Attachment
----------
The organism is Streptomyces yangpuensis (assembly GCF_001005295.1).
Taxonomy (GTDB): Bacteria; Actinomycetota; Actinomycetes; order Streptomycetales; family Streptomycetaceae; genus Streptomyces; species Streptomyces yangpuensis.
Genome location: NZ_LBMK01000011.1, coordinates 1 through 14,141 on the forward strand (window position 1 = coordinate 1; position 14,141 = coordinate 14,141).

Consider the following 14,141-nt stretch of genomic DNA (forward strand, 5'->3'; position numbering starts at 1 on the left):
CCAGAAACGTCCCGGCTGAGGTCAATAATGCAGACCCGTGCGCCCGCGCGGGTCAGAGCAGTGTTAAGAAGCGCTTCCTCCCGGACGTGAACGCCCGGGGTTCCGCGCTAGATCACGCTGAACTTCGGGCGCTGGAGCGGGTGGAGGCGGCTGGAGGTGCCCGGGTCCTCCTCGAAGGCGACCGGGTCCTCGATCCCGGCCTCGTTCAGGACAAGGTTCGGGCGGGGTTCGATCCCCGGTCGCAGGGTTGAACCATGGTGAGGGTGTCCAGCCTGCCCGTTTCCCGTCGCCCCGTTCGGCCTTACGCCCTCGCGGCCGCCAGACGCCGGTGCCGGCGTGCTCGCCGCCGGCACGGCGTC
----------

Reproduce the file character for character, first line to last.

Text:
The organism is Streptomyces yangpuensis (assembly GCF_001005295.1).
Taxonomy (GTDB): Bacteria; Actinomycetota; Actinomycetes; order Streptomycetales; family Streptomycetaceae; genus Streptomyces; species Streptomyces yangpuensis.
Genome location: NZ_LBMK01000011.1, coordinates 1 through 14,141 on the forward strand (window position 1 = coordinate 1; position 14,141 = coordinate 14,141).

Consider the following 14,141-nt stretch of genomic DNA (forward strand, 5'->3'; position numbering starts at 1 on the left):
CCAGAAACGTCCCGGCTGAGGTCAATAATGCAGACCCGTGCGCCCGCGCGGGTCAGAGCAGTGTTAAGAAGCGCTTCCTCCCGGACGTGAACGCCCGGGGTTCCGCGCTAGATCACGCTGAACTTCGGGCGCTGGAGCGGGTGGAGGCGGCTGGAGGTGCCCGGGTCCTCCTCGAAGGCGACCGGGTCCTCGATCCCGGCCTCGTTCAGGACAAGGTTCGGGCGGGGTTCGATCCCCGGTCGCAGGGTTGAACCATGGTGAGGGTGTCCAGCCTGCCCGTTTCCCGTCGCCCCGTTCGGCCTTACGCCCTCGCGGCCGCCAGACGCCGGTGCCGGCGTGCTCGCCGCCGGCACGGCGTC